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The Gazette KCRG
Posted February 11, 2011
Romney’s experience in ’08 may equal slow start for all in Iowa Caucus

U.S. Rep. Kraig Paulsen, left, who was elected speaker of the house, speaks to reporters in Des Moines, Iowa, Monday Nov. 8, 2010 along with Rep. Linda Upmeyer, who was elected as the House majority leader. (AP Photo/The Des Moines Register, Rodney White )

JOHNSTON – House Speaker Kraig Paulsen, R-Hiawatha, said Friday he believes the relatively slow start of retail politicking in the run up to next February’s first-in-the-nation Iowa precinct caucuses can be attributed to a feeling-out period for candidates rather than concern that contenders are being scared away by strong social and religious conservative factions within Iowa’s Republican Party.

“I think it’s slower than some years in the past,” Paulsen said during an appearance on Iowa Public Television’s “Iowa Press” show.

“I think that, with in particular Mitt Romney and him coming in so early and hard four years ago and then not getting the outcome that he really wanted, there’s a little bit of tentativeness. But there’s clearly people coming into the state on a regular basis, and so, while maybe it’s a little bit of a slower start, I think you’re going to see a lot of excitement.

“I think it’s good for the party and, quite frankly, I think it’s good for Iowa. I think it’s good for Iowa on both sides.”

Paulsen said the strong GOP field of candidate who hope to challenge Democratic President Barack Obama in 2012 is both good for Iowa economically and good for the Republican Party of Iowa to build networks and get more people to participate. “I think it’s hard to quantify until you get on the other end because you know exactly what the year looks like, but I think it benefits in all those ways,” he said.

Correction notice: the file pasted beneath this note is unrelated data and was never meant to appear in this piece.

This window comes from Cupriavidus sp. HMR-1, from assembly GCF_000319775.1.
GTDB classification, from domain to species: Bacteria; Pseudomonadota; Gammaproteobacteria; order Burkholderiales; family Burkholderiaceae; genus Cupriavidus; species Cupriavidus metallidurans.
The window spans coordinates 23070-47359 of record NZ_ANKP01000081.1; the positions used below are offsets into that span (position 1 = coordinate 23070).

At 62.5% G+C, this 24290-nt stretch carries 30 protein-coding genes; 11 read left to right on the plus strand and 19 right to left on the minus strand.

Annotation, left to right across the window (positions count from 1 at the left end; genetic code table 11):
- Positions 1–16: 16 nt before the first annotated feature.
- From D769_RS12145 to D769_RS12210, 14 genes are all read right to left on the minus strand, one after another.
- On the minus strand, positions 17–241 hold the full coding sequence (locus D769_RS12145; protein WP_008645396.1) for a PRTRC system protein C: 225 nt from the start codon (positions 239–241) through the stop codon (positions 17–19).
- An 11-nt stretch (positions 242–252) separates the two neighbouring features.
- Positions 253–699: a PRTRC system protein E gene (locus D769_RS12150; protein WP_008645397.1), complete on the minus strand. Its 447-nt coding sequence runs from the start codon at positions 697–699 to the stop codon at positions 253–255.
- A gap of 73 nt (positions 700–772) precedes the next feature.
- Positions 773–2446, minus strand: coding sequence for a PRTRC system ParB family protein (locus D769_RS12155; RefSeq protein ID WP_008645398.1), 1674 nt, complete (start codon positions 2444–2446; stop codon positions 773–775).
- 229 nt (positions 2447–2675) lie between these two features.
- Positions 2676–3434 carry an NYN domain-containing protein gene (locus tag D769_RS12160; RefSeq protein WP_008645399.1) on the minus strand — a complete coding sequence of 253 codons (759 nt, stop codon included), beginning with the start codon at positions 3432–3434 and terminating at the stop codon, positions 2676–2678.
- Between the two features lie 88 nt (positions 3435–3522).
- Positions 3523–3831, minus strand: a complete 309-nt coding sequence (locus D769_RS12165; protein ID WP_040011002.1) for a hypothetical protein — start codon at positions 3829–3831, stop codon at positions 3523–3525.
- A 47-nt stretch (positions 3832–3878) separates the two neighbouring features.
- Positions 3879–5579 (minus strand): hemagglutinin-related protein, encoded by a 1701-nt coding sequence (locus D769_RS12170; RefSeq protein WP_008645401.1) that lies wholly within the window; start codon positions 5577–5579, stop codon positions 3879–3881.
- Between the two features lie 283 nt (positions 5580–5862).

The GOP House speaker said he believes some presidential hopefuls are holding back to get a better read of the electorate and the political lay of the land before diving into full-blown campaign mode following a fairly volatile 2010 election cycle.

“I think there’s a little bit of uncertainty of where the national electorate is, “Paulsen said. “They sent a strong message that we don’t want status quo government, but I think there is still a little of ‘what exactly does that mean’ especially at the national level I think some of those folks are working through that.”

Paulsen said he thinks concern that Iowa Republicans have moved farther right is probably “overstated,” and he flatly dismissed that the heavy influence of social and religious conservatives has “spooked” some candidates about campaigning in Iowa.

“There’s no question that I think the electorate in general and the Republican Party in part have moved to the right as far as a conservative/liberal type spectrum, but I think it actually has more to do with looking at what’s the right strategy to get to the victory,” he said.

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